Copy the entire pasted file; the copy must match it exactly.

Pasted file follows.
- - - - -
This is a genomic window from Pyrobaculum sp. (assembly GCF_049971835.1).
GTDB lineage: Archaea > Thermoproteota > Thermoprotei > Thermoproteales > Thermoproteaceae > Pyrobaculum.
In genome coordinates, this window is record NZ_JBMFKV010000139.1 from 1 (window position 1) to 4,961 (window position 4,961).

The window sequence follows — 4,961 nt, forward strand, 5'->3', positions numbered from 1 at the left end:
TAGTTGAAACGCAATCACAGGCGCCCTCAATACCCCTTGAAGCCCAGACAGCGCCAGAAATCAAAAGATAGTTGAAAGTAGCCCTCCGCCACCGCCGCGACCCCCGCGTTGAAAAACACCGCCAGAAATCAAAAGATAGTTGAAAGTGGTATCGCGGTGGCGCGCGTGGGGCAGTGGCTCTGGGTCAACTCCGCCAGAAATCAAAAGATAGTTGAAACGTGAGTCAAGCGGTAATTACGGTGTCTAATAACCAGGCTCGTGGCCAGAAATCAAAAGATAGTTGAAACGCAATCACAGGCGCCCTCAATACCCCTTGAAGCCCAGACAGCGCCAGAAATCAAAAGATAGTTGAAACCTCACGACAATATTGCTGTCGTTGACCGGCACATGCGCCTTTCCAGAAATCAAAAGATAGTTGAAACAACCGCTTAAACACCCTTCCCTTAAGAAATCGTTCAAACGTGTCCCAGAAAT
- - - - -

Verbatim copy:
This is a genomic window from Pyrobaculum sp. (assembly GCF_049971835.1).
GTDB lineage: Archaea > Thermoproteota > Thermoprotei > Thermoproteales > Thermoproteaceae > Pyrobaculum.
In genome coordinates, this window is record NZ_JBMFKV010000139.1 from 1 (window position 1) to 4,961 (window position 4,961).

The window sequence follows — 4,961 nt, forward strand, 5'->3', positions numbered from 1 at the left end:
TAGTTGAAACGCAATCACAGGCGCCCTCAATACCCCTTGAAGCCCAGACAGCGCCAGAAATCAAAAGATAGTTGAAAGTAGCCCTCCGCCACCGCCGCGACCCCCGCGTTGAAAAACACCGCCAGAAATCAAAAGATAGTTGAAAGTGGTATCGCGGTGGCGCGCGTGGGGCAGTGGCTCTGGGTCAACTCCGCCAGAAATCAAAAGATAGTTGAAACGTGAGTCAAGCGGTAATTACGGTGTCTAATAACCAGGCTCGTGGCCAGAAATCAAAAGATAGTTGAAACGCAATCACAGGCGCCCTCAATACCCCTTGAAGCCCAGACAGCGCCAGAAATCAAAAGATAGTTGAAACCTCACGACAATATTGCTGTCGTTGACCGGCACATGCGCCTTTCCAGAAATCAAAAGATAGTTGAAACAACCGCTTAAACACCCTTCCCTTAAGAAATCGTTCAAACGTGTCCCAGAAAT